Gary Milhollin, director of the Wisconsin Project on Nuclear Arms Control and a critic of the program, said the five designated companies include two firms with ties to major Chinese military manufacturers, including those involved in making strategic bombers. “I think it would be better for our national security if this program didn’t exist,” he said in an interview.

A report by the Wisconsin Project produced in February stated that one of the five companies, Shanghai Hua Hong NEC Electronics Co. Ltd., is part of the Chinese state-run firm called China Electronics Corp. (CEC), which produces both military electronic equipment and consumer goods.

The Justice Department described one of CEC’s subsidiaries, China Electronic Systems Engineering Corp., as a “technology procurement arm of the People’s Liberation Army.” Additionally, the Pentagon in 2004 described the subsidiary as a “critical element of the PLA’s C4I [command, control, communications, computers and intelligence] modernization effort,” the Wisconsin Project report said.

The subsidiary also was sanctioned by the State Department in 2007 under the Iran and Syria Nonproliferation Act after the sale to Iran of a three-dimensional air surveillance radar system, the report said.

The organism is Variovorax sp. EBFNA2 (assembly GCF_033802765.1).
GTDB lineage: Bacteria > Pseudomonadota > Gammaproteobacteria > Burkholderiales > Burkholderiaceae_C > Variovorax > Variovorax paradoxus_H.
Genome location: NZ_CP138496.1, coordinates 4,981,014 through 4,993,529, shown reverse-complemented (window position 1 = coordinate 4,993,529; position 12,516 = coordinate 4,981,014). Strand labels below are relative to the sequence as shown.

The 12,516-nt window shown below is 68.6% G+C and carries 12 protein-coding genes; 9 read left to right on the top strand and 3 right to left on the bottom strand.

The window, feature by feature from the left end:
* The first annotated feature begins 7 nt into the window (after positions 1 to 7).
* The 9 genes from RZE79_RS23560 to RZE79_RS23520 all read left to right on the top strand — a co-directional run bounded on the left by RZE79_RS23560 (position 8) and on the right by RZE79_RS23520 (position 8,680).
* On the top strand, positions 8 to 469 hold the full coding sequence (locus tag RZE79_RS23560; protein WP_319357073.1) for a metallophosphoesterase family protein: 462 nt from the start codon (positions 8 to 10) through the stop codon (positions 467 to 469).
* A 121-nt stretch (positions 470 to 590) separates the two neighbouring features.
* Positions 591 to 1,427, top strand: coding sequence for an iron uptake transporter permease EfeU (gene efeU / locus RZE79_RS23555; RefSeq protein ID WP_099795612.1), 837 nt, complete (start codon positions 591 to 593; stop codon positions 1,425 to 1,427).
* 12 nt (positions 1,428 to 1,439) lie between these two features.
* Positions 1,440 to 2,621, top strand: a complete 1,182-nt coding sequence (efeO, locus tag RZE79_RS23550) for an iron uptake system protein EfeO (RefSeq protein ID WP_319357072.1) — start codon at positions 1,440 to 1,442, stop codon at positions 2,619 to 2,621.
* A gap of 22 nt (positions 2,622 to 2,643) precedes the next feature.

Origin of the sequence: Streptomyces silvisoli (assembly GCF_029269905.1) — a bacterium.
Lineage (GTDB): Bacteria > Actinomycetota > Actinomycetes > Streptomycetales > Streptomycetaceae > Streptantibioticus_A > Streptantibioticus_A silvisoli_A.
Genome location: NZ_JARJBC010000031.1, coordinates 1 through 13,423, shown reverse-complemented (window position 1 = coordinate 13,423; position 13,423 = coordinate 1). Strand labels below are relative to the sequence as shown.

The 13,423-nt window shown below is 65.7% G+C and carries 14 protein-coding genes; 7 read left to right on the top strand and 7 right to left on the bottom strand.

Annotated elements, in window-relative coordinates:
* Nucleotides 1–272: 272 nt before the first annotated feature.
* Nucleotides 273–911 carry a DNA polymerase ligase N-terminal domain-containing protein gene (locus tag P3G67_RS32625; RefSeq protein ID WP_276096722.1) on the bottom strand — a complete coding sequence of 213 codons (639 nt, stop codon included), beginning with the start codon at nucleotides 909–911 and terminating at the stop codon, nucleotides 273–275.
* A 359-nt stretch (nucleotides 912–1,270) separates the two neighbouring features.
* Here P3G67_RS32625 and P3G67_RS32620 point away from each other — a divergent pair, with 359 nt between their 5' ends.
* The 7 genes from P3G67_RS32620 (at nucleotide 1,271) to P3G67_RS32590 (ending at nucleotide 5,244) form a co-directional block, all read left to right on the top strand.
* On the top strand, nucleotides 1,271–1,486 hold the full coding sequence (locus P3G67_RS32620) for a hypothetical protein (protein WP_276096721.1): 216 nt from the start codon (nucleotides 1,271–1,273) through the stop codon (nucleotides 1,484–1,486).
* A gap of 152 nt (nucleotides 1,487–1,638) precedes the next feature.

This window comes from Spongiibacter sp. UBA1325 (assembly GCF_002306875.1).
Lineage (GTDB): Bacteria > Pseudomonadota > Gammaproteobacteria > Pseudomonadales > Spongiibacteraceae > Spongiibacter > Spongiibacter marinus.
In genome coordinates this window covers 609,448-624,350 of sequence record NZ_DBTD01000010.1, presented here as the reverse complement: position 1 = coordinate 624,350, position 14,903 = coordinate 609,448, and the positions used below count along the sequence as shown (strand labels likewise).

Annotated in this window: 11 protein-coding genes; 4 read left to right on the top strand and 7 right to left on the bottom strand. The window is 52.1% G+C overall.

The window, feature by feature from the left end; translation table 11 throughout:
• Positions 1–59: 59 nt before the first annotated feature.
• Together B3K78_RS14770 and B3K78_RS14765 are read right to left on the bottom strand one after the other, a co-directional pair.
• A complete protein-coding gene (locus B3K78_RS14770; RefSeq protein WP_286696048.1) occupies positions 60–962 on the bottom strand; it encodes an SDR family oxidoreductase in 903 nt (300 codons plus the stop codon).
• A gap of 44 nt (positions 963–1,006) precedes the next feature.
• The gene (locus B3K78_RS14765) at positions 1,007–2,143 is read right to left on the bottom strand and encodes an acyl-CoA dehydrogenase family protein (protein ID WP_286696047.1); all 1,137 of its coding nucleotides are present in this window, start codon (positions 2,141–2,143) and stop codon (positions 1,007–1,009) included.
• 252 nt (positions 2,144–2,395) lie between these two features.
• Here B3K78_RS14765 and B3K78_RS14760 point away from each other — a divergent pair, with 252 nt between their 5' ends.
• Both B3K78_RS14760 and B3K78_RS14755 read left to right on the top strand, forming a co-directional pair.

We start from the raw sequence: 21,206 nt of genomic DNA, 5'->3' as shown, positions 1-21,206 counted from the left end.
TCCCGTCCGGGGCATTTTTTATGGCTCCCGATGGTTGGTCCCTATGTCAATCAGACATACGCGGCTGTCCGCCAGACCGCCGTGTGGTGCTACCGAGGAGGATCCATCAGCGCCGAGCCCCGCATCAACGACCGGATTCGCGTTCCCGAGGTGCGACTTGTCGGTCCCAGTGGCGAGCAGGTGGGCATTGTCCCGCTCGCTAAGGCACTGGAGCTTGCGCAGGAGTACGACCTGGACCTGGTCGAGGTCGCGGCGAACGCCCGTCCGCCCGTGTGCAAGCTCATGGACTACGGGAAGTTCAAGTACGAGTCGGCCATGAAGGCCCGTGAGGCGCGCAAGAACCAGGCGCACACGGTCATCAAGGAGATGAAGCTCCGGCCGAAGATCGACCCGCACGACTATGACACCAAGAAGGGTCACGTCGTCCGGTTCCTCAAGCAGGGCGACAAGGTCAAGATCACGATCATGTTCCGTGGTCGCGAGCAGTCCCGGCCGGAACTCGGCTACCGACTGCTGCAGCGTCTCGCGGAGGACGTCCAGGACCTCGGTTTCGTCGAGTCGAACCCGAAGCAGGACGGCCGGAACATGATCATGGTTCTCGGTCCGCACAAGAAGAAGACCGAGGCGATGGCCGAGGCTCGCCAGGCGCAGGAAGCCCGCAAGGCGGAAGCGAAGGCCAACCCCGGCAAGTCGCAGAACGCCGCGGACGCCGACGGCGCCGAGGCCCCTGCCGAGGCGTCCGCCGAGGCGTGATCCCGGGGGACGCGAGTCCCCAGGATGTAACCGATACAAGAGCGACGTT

“Given this negative record, there is a clear risk that CEC will import sensitive American goods without a license through the subsidiary the Commerce Department has blessed, and then shift the goods to one of its other subsidiaries that is outfitting the Chinese army, or supplying Iran or Syria,” the report said.

A second company in China authorized to buy sensitive U.S. goods without a license is BHA Aerocomposite Parts Co. Ltd., a joint venture of the Aviation Industry of China, known as AVIC, China Aviation Industry Corp. I (AVIC I), the Boeing Co., and the Hexcel Corp.

AVIC produces fighters, nuclear-capable bombers, and 90 percent of aviation weapons systems used by China’s military, the Wisconsin Project report said.

The State Department has linked AVIC to illicit arms sales to Iran and Syria, according to the report.

Spokesmen for Shanghai Hua Hong NEC and BHA did not respond to e-mails seeking comment.